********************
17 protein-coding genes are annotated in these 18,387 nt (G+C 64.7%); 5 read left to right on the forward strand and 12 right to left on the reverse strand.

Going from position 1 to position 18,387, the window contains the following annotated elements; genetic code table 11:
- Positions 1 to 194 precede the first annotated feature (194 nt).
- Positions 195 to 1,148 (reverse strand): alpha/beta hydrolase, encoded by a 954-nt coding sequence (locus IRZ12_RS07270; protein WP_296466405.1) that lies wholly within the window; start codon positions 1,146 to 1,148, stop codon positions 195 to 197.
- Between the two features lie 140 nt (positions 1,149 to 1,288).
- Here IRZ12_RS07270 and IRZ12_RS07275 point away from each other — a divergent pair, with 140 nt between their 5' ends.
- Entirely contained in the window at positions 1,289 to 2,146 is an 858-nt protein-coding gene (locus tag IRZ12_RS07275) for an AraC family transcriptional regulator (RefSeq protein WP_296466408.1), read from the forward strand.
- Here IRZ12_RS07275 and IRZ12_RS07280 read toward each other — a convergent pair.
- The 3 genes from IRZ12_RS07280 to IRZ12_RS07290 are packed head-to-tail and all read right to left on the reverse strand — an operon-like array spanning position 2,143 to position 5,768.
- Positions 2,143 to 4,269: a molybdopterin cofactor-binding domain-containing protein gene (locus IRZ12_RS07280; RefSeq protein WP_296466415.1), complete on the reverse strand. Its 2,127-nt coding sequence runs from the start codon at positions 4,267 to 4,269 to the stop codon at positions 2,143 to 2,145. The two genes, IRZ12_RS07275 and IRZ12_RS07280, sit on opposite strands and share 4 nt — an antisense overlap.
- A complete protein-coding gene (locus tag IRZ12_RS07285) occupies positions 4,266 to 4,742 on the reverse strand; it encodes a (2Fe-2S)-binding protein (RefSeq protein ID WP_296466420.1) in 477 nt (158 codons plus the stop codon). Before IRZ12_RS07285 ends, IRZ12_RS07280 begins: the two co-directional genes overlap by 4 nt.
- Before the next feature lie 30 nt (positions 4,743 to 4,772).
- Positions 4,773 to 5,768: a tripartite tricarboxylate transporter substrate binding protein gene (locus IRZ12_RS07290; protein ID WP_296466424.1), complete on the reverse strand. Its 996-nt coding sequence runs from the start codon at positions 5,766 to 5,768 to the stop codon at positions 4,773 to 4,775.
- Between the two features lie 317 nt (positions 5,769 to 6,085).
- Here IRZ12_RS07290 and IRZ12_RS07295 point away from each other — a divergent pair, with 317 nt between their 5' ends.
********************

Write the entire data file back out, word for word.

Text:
17 protein-coding genes are annotated in these 18,387 nt (G+C 64.7%); 5 read left to right on the forward strand and 12 right to left on the reverse strand.

Going from position 1 to position 18,387, the window contains the following annotated elements; genetic code table 11:
- Positions 1 to 194 precede the first annotated feature (194 nt).
- Positions 195 to 1,148 (reverse strand): alpha/beta hydrolase, encoded by a 954-nt coding sequence (locus IRZ12_RS07270; protein WP_296466405.1) that lies wholly within the window; start codon positions 1,146 to 1,148, stop codon positions 195 to 197.
- Between the two features lie 140 nt (positions 1,149 to 1,288).
- Here IRZ12_RS07270 and IRZ12_RS07275 point away from each other — a divergent pair, with 140 nt between their 5' ends.
- Entirely contained in the window at positions 1,289 to 2,146 is an 858-nt protein-coding gene (locus tag IRZ12_RS07275) for an AraC family transcriptional regulator (RefSeq protein WP_296466408.1), read from the forward strand.
- Here IRZ12_RS07275 and IRZ12_RS07280 read toward each other — a convergent pair.
- The 3 genes from IRZ12_RS07280 to IRZ12_RS07290 are packed head-to-tail and all read right to left on the reverse strand — an operon-like array spanning position 2,143 to position 5,768.
- Positions 2,143 to 4,269: a molybdopterin cofactor-binding domain-containing protein gene (locus IRZ12_RS07280; RefSeq protein WP_296466415.1), complete on the reverse strand. Its 2,127-nt coding sequence runs from the start codon at positions 4,267 to 4,269 to the stop codon at positions 2,143 to 2,145. The two genes, IRZ12_RS07275 and IRZ12_RS07280, sit on opposite strands and share 4 nt — an antisense overlap.
- A complete protein-coding gene (locus tag IRZ12_RS07285) occupies positions 4,266 to 4,742 on the reverse strand; it encodes a (2Fe-2S)-binding protein (RefSeq protein ID WP_296466420.1) in 477 nt (158 codons plus the stop codon). Before IRZ12_RS07285 ends, IRZ12_RS07280 begins: the two co-directional genes overlap by 4 nt.
- Before the next feature lie 30 nt (positions 4,743 to 4,772).
- Positions 4,773 to 5,768: a tripartite tricarboxylate transporter substrate binding protein gene (locus IRZ12_RS07290; protein ID WP_296466424.1), complete on the reverse strand. Its 996-nt coding sequence runs from the start codon at positions 5,766 to 5,768 to the stop codon at positions 4,773 to 4,775.
- Between the two features lie 317 nt (positions 5,769 to 6,085).
- Here IRZ12_RS07290 and IRZ12_RS07295 point away from each other — a divergent pair, with 317 nt between their 5' ends.